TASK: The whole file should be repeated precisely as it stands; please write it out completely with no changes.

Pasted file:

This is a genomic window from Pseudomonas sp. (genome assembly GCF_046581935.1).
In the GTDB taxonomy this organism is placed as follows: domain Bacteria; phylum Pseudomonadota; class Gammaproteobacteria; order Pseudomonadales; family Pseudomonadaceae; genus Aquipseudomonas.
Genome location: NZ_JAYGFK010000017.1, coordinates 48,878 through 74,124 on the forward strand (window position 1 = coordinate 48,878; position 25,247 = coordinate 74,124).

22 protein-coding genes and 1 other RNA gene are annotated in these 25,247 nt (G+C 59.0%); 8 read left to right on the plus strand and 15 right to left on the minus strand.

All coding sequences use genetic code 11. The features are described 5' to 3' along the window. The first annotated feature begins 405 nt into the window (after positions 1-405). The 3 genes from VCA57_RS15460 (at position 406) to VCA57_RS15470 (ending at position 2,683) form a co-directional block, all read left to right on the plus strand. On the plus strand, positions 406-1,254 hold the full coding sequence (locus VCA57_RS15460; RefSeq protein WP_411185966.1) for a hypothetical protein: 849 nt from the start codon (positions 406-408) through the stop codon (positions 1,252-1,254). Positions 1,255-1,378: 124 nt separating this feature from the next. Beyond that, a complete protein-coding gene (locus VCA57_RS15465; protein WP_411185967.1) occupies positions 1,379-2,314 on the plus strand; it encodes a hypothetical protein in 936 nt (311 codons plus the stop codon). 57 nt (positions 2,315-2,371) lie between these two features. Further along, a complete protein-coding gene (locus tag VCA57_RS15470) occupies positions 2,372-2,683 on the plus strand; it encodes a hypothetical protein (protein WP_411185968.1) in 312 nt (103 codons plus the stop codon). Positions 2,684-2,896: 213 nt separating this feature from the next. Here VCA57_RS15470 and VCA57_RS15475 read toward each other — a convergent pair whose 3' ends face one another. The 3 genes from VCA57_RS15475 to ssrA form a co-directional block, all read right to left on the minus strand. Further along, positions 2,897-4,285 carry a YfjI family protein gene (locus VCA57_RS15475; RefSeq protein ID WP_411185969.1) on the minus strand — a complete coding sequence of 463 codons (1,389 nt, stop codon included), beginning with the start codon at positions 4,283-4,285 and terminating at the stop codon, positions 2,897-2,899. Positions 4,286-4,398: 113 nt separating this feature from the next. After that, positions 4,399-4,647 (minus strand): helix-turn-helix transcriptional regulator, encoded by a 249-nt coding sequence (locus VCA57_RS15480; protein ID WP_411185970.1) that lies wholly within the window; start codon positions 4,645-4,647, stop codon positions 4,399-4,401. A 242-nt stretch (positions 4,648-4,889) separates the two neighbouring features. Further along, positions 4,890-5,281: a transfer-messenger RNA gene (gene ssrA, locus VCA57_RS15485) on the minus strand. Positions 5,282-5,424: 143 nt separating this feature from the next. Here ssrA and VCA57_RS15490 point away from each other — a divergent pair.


This is a genomic window from Pseudomonas sp. (genome assembly GCF_046581935.1).
In the GTDB taxonomy this organism is placed as follows: domain Bacteria; phylum Pseudomonadota; class Gammaproteobacteria; order Pseudomonadales; family Pseudomonadaceae; genus Aquipseudomonas.
Genome location: NZ_JAYGFK010000017.1, coordinates 48,878 through 74,124 on the forward strand (window position 1 = coordinate 48,878; position 25,247 = coordinate 74,124).

22 protein-coding genes and 1 other RNA gene are annotated in these 25,247 nt (G+C 59.0%); 8 read left to right on the plus strand and 15 right to left on the minus strand.

All coding sequences use genetic code 11. The features are described 5' to 3' along the window. The first annotated feature begins 405 nt into the window (after positions 1-405). The 3 genes from VCA57_RS15460 (at position 406) to VCA57_RS15470 (ending at position 2,683) form a co-directional block, all read left to right on the plus strand. On the plus strand, positions 406-1,254 hold the full coding sequence (locus VCA57_RS15460; RefSeq protein WP_411185966.1) for a hypothetical protein: 849 nt from the start codon (positions 406-408) through the stop codon (positions 1,252-1,254). Positions 1,255-1,378: 124 nt separating this feature from the next. Beyond that, a complete protein-coding gene (locus VCA57_RS15465; protein WP_411185967.1) occupies positions 1,379-2,314 on the plus strand; it encodes a hypothetical protein in 936 nt (311 codons plus the stop codon). 57 nt (positions 2,315-2,371) lie between these two features. Further along, a complete protein-coding gene (locus tag VCA57_RS15470) occupies positions 2,372-2,683 on the plus strand; it encodes a hypothetical protein (protein WP_411185968.1) in 312 nt (103 codons plus the stop codon). Positions 2,684-2,896: 213 nt separating this feature from the next. Here VCA57_RS15470 and VCA57_RS15475 read toward each other — a convergent pair whose 3' ends face one another. The 3 genes from VCA57_RS15475 to ssrA form a co-directional block, all read right to left on the minus strand. Further along, positions 2,897-4,285 carry a YfjI family protein gene (locus VCA57_RS15475; RefSeq protein ID WP_411185969.1) on the minus strand — a complete coding sequence of 463 codons (1,389 nt, stop codon included), beginning with the start codon at positions 4,283-4,285 and terminating at the stop codon, positions 2,897-2,899. Positions 4,286-4,398: 113 nt separating this feature from the next. After that, positions 4,399-4,647 (minus strand): helix-turn-helix transcriptional regulator, encoded by a 249-nt coding sequence (locus VCA57_RS15480; protein ID WP_411185970.1) that lies wholly within the window; start codon positions 4,645-4,647, stop codon positions 4,399-4,401. A 242-nt stretch (positions 4,648-4,889) separates the two neighbouring features. Further along, positions 4,890-5,281: a transfer-messenger RNA gene (gene ssrA, locus VCA57_RS15485) on the minus strand. Positions 5,282-5,424: 143 nt separating this feature from the next. Here ssrA and VCA57_RS15490 point away from each other — a divergent pair.